Mall plans called into question again
By Sarah Stover
Posted: 2006 Nov 24 - 01:10
SINGER ISLAND - The people have spoken.
Singer Island resident Dawn Pardo and other residents were successful in collecting more than the required amount of signatures to take a decision about the lease on the Ocean Mall to the people.
"This is an exciting time. The people have spoken and beat all odds. They fought to take something to referendum and they won," said Bill Contole, president of Citizens for Responsible Growth, an organization of volunteers whose mission is to protect Riviera Beach from over development.
Riviera Beach City Council members voted 4-1 in favor of granting Catalfumo Construction and Development, a Palm Beach Gardens-based developer, its requested 99-year lease on the Ocean Mall property on Sept. 20.
Councilman Jim Jackson, who represents Singer Island, voted against it.
The lease agreement is for 50 years with an automatic renewal for 49 years. Representatives from Catalfumo argued they needed the 99-year lease to obtain financing.
Residents took action.
Ms. Pardo filed for a petition to take the council's decision to a referendum on Oct. 6. She had 30 days from the filing date to gather signatures from 15 percent of the city's 19, 614 registered voters. With help from other residents who formed the Public Beach Coalition, a grass-roots organization whose purpose was to get the lease on the March 2007 ballot, she gathered more signatures than she needed.
"We were required to obtain a total of 2,943 signatures. We exceeded our goal and obtained more than 4,000 signatures," said Ms. Pardo.
"The average person in Riviera Beach is very concerned about the beach. They want to keep it a public property," said Mr. Contole.
Citizens also got more than the required signatures on two other petitions regarding the Ocean Mall.
One would change language in the city's charter to restrict the use of public land to tourism and recreational use only and limit leases to a maximum of 50 years. The other would put in place a five-story height limitation on the Ocean Mall parcel.
If passed, that would drastically change Catalfumo's plans for a 28-story mixed-use hotel, condo tower on the 11-acre property.
"We only needed 10 percent of (registered voters' signatures) for these two since they regard amending the charter. We needed 2,000 signatures and we had over 3,200," said Mr. Contole.
Mr. Jackson helped collect signatures.
"The whole city of Riviera Beach is in an uproar over what the developers are trying to do. If we had another three weeks, we could have gotten another 4,000 signatures. That's how disgruntled the people are," said Mr. Jackson.
He was only the council member to sign all three petitions.
"I don't know why (the others) didn't sign. It's a mystery to me," said Mr. Jackson.
Although they were successful, it was not exactly easy.
While they were collecting signatures at the Walgreens on Congress Avenue and Blue Heron Boulevard, two men, private investigators for Allegations, Inc., of Miramar, began filming them.
"They told us they were doing surveillance. We left immediately," said Mr. Contole.
He looked up the company. According to a document from the state department division of corporations, posted on Citizens for Responsible Growth's Web site, www.rg4rb.org, Allegations was involuntarily dissolved in 1989.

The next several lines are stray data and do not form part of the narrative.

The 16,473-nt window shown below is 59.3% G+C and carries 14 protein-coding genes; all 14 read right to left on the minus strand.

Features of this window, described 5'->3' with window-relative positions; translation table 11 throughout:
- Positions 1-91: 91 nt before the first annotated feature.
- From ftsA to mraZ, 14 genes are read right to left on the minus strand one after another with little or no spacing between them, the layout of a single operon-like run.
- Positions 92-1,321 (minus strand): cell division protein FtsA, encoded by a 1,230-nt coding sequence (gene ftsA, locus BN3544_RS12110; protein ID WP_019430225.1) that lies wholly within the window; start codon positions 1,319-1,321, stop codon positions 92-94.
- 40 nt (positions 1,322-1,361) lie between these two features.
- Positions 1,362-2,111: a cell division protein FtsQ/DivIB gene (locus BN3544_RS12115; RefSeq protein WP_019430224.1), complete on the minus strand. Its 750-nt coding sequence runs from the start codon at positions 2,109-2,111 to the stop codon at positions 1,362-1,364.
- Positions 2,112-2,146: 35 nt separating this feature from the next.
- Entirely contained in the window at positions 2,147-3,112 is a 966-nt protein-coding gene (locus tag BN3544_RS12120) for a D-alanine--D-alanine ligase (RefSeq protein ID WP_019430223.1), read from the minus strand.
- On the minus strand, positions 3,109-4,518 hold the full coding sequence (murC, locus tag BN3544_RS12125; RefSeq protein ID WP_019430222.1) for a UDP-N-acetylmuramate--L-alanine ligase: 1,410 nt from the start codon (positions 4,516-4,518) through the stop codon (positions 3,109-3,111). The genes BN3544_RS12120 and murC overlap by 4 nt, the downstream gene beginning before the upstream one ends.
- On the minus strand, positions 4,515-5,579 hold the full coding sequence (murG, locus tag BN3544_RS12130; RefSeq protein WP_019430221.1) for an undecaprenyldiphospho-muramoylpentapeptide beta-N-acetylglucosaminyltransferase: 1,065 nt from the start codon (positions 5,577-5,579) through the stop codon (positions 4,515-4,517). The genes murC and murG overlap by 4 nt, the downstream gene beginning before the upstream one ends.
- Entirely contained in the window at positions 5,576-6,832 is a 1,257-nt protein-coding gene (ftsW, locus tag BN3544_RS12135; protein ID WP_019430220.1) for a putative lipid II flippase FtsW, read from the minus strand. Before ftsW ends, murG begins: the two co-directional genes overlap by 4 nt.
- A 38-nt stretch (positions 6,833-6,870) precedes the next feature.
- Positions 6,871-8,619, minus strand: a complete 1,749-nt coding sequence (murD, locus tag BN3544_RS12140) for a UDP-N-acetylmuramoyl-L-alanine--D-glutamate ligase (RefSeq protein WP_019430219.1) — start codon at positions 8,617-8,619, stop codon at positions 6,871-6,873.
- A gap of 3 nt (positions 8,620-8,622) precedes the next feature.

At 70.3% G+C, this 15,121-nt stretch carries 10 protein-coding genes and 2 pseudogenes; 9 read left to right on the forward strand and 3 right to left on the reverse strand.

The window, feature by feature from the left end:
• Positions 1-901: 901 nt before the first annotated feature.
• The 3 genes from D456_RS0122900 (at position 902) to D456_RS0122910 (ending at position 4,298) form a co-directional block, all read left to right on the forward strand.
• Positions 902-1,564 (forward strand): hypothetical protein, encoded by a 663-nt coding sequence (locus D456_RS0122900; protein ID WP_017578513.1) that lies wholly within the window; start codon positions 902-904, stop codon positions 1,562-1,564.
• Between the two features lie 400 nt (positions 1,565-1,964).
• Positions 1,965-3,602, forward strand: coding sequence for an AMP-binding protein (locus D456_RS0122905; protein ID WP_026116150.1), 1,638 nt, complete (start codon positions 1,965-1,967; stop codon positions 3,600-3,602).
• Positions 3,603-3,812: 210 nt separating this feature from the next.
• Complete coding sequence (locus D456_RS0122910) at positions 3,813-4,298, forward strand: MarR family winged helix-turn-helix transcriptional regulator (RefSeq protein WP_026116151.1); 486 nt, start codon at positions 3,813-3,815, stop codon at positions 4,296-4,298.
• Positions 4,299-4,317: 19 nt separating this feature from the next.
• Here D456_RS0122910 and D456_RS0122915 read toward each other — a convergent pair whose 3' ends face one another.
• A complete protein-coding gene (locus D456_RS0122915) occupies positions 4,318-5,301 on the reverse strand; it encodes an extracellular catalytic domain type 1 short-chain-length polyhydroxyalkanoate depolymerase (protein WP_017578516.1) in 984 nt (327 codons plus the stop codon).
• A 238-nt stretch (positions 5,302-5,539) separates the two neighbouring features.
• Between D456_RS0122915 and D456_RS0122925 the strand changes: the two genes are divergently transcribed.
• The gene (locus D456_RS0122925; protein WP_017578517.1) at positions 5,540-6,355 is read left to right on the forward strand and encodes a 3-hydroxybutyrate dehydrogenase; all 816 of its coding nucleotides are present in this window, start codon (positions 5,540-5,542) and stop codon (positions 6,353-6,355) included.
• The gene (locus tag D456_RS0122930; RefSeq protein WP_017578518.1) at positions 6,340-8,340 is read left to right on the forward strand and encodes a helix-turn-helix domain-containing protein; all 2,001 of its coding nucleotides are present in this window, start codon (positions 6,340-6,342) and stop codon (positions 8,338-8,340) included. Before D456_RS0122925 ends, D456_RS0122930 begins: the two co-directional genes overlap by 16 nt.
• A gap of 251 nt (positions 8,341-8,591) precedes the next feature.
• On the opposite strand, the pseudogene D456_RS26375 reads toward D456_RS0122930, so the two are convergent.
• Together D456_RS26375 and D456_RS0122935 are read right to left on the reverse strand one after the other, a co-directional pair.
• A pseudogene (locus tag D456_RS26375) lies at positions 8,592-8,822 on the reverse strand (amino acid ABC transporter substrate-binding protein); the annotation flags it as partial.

Mr. Catalfumo admitted in another publication that he hired the investigators. [ED.] Click to see the offenders.
"We always have to check on what's going on, especially when we get a 'bad taste,'" said Josie Hernandez, director of communications for Catalfumo in confirming that the company hired the firm.
The "bad taste" refers to hearing that people were misinformed. The developer wanted to make sure that people were being told the truth.
"We saw (on the investigator's films) that it wasn't. (The people who obtained signatures) were sticking with what they believe is the truth," said Ms. Hernandez.
They did not mean to interrupt people signing the petitions.
"We told investigators not to hinder what they were doing," said Ms. Hernandez.
Mr. Contole and Ms. Pardo returned to the location the next day, as did the investigators, but this time they did not leave, nor did the people coming to sign the petitions.
"The people were not stopped by the bullying," said Mr. Contole.
"(Mr. Catalfumo) was clearly using them as a form of intimidation. His actions have proven to the residents that he has no respect for them or for the charter of our city. Mr. Catalfumo's right-hand man, Joey Eichner, told us that he was going to depose every person that signed the petitions.
"If he and Mr. Catalfumo were so sure their project was so good for the city's residents, they would not be making threats. They would let people participate in the process that our charter lays out for us," said Ms. Pardo.
"We were not intimidating anybody and we weren't getting in anybody's face," Ms. Hernandez said.
Mr. Catalfumo wanted to have evidence in case lawsuits transpire in the future, she said.
Mr. Contole and Ms. Pardo had just one question: where to take the signatures now that they had them?
To Riviera Beach city clerk Carrie Ward, they were told. Ms. Pardo submitted them on Nov. 3. In return, Ms. Ward gave her a letter stating they had been submitted, so the signatures could be taken to the Palm Beach County Supervisor of Elections office to be verified. As of press time the signatures were still being verified, said a supervisor of elections representative.